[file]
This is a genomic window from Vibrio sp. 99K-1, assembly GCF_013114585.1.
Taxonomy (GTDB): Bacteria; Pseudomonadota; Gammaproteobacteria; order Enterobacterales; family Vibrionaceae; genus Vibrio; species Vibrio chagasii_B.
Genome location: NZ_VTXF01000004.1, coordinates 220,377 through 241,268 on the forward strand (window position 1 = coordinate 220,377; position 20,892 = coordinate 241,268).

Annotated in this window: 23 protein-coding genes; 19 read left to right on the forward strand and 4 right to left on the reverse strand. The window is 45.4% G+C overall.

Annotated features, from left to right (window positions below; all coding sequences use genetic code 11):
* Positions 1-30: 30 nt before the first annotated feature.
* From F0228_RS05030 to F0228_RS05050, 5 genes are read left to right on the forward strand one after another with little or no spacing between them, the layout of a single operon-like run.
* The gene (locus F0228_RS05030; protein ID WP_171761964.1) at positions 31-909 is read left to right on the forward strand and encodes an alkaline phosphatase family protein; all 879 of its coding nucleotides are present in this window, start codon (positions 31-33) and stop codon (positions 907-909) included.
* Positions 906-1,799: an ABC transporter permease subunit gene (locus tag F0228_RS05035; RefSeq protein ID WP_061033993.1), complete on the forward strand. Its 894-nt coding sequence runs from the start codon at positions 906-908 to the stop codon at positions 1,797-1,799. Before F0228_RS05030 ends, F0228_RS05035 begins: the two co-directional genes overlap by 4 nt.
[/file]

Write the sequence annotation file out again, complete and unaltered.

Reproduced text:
This is a genomic window from Vibrio sp. 99K-1, assembly GCF_013114585.1.
Taxonomy (GTDB): Bacteria; Pseudomonadota; Gammaproteobacteria; order Enterobacterales; family Vibrionaceae; genus Vibrio; species Vibrio chagasii_B.
Genome location: NZ_VTXF01000004.1, coordinates 220,377 through 241,268 on the forward strand (window position 1 = coordinate 220,377; position 20,892 = coordinate 241,268).

Annotated in this window: 23 protein-coding genes; 19 read left to right on the forward strand and 4 right to left on the reverse strand. The window is 45.4% G+C overall.

Annotated features, from left to right (window positions below; all coding sequences use genetic code 11):
* Positions 1-30: 30 nt before the first annotated feature.
* From F0228_RS05030 to F0228_RS05050, 5 genes are read left to right on the forward strand one after another with little or no spacing between them, the layout of a single operon-like run.
* The gene (locus F0228_RS05030; protein ID WP_171761964.1) at positions 31-909 is read left to right on the forward strand and encodes an alkaline phosphatase family protein; all 879 of its coding nucleotides are present in this window, start codon (positions 31-33) and stop codon (positions 907-909) included.
* Positions 906-1,799: an ABC transporter permease subunit gene (locus tag F0228_RS05035; RefSeq protein ID WP_061033993.1), complete on the forward strand. Its 894-nt coding sequence runs from the start codon at positions 906-908 to the stop codon at positions 1,797-1,799. Before F0228_RS05030 ends, F0228_RS05035 begins: the two co-directional genes overlap by 4 nt.